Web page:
[From Bill Powers (940203.1430 MST)]
Mark Olson (940202.1645) --
I'm not sure what you mean by imagined perceptions since in my
post I was suggesting that all perceptions are imagined unless
sense data constrain it.
All perceptions have to be caused by something, even imagined
ones. In the PCT model, imagined perceptions are caused by the
output of a control system that is routed right back into its own
perceptual function instead of passing to lower systems to serve
as a reference signal. In this way, a perception is created just
as if the lower systems had perfectly matched their perceptual
signals to the (now short-circuited) reference signals.
The behavior of imagined perceptions is what a perfect control
system would produce: when the control system is given a
reference signal to produce a certain state of its perceptual
signal, that signal instantly appears -- even if the lower
systems and environment happen to make that perception
impossible. So still-higher systems can manipulate an imagined
world by manipulating reference signals sent to lower system in
the imagination mode.
Perhaps I misunderstand what you mean by imagined perceptions.
What do you mean?
I'm not sure why its a problem updating real-time disturbances
It's not the disturbance that needs updating, but the perception.
Perceptions are controlled by acting on the world from which they
are drawn. That's what I call real-time, non-imaginary control.
If we control an imagined world instead, one that is internally
manufactured independently of the outside world, then that
control can succeed only as long as the consequences of actions
are correctly predicted by the internal model. If disturbances
occur in the outside world, they will alter the consequences of
any given action, so now the behavior of the model will be
different from the behavior of the world. The actions appropriate
for controlling the model will no longer be appropriate for
controlling the world.
Even without disturbances, the properties of the world slowly
change and the calibration of the model slowly drifts. So it's
necessary somehow to update the model frequently; otherwise the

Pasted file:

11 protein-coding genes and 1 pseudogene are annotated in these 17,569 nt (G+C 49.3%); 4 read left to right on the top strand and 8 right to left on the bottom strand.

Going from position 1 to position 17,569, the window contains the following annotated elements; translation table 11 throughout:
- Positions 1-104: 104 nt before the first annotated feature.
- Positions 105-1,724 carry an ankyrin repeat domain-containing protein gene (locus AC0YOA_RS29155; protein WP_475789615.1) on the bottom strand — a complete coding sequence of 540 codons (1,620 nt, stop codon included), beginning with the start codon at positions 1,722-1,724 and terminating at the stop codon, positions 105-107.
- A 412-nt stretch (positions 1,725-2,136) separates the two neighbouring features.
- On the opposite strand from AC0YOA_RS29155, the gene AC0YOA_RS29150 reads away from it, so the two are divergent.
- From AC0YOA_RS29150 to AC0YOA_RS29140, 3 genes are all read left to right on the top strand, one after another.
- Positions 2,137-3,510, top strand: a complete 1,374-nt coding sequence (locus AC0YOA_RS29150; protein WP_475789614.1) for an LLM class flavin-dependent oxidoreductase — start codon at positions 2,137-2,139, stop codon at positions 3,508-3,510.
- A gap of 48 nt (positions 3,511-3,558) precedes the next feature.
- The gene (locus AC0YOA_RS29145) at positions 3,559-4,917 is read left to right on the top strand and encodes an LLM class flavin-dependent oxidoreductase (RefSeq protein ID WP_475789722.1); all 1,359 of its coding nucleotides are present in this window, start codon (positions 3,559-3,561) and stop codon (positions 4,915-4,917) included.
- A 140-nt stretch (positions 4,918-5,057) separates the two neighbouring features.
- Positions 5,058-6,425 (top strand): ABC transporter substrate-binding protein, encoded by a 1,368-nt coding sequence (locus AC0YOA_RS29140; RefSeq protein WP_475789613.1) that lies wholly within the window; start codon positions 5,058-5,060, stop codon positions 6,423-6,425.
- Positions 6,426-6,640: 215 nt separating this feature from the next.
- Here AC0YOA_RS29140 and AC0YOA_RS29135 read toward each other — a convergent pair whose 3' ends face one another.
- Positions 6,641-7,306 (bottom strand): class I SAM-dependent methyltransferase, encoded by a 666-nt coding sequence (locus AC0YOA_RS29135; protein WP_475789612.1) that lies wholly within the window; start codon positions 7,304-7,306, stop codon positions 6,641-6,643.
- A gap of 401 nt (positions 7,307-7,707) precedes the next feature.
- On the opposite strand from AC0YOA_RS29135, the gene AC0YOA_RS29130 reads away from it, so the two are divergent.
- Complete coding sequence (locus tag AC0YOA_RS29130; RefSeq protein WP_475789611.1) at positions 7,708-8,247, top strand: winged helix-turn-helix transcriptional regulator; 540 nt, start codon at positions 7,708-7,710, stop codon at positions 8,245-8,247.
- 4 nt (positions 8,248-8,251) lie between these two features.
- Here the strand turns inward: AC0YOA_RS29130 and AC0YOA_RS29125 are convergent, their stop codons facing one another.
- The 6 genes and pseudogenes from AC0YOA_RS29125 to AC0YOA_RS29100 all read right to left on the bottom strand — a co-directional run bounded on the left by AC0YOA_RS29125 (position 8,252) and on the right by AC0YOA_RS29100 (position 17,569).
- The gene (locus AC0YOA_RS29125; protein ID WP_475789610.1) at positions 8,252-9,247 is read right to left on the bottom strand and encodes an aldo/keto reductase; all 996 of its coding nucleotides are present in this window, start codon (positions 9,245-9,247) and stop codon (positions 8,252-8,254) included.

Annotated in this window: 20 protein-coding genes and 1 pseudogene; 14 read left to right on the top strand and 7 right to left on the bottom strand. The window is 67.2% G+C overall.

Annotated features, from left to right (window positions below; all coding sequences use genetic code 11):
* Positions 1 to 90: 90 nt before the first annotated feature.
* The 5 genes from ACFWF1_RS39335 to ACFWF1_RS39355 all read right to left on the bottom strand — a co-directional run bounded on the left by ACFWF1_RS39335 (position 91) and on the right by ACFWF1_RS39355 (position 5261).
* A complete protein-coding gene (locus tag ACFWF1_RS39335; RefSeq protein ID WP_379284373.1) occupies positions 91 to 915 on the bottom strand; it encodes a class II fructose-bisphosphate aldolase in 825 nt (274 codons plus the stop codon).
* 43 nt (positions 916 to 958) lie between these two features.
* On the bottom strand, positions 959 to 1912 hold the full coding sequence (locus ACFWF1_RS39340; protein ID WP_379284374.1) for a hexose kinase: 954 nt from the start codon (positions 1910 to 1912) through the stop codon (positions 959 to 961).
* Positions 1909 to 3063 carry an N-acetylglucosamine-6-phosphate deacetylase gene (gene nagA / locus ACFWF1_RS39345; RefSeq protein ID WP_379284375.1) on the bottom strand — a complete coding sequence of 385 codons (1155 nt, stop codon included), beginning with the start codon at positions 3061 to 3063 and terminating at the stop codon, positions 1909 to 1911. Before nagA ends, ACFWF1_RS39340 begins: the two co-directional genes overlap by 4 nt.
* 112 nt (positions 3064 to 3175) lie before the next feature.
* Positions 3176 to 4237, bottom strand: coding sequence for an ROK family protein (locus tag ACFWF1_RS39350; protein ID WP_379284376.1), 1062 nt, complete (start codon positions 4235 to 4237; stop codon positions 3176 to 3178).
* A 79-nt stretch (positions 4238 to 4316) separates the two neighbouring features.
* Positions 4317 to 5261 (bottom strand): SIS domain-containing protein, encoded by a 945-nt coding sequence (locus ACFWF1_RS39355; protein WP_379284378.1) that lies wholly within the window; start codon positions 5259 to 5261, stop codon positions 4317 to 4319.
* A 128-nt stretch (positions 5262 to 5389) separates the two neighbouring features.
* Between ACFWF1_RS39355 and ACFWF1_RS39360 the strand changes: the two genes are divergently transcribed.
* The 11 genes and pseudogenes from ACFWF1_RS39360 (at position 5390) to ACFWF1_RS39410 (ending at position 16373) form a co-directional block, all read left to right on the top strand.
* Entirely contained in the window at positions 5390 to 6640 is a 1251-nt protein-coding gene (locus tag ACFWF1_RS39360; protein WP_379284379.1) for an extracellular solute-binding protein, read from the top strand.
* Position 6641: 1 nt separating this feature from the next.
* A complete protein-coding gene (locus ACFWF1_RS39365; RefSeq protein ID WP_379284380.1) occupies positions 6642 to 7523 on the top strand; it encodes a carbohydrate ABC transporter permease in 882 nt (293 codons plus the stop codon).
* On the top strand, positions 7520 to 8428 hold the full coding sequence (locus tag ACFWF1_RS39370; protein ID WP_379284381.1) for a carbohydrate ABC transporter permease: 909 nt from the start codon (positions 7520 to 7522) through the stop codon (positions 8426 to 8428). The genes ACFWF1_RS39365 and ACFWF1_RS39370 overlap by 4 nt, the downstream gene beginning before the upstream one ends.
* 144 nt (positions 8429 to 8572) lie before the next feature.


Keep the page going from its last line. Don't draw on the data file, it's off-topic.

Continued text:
actions that control the model, when applied to the world, will
have a different effect on the world. You can walk through a
pitch-black room only for a limited length of time without a
collision, because the model gets out of synch with the real room
and you start running into things which are not where your
internal model says they are.
... it seems that updating often does NOT occur in real neural
systems. For instance, the world can change quite alot during
saccadic eye movements without one noticing it at all.
We obviously have very different concepts of what "updating"
means. All I mean is keeping perception congruent with the
external world. Since we don't know about the external world
except through perceptions, this means cross-checking one
perception against others to assure that the same relationships
exist as before. A saccadic eye movement occupies only 0.2 sec at
most -- I'm talking about updating over a period of hours or
days. If perceptions were totally imaginary, generated totally by
internal processes with no relationship to sensory inputs, how
would it be possible for an organism to control what is happening
So does model-based control "change the diagrams" or can it all
be clumped into the Input box? I think you said the former,
but I want to be clear.
It requires a new box between the output of the output function
and the input to the perceptual function, a short-cut that does
not include lower systems. Please read the chapter on memory in
BCP -- it has diagrams showing the details which I can't transmit
over the net.
Rick Marken (940202.1330)--
This is a beautiful new approach to multi-level modeling. If we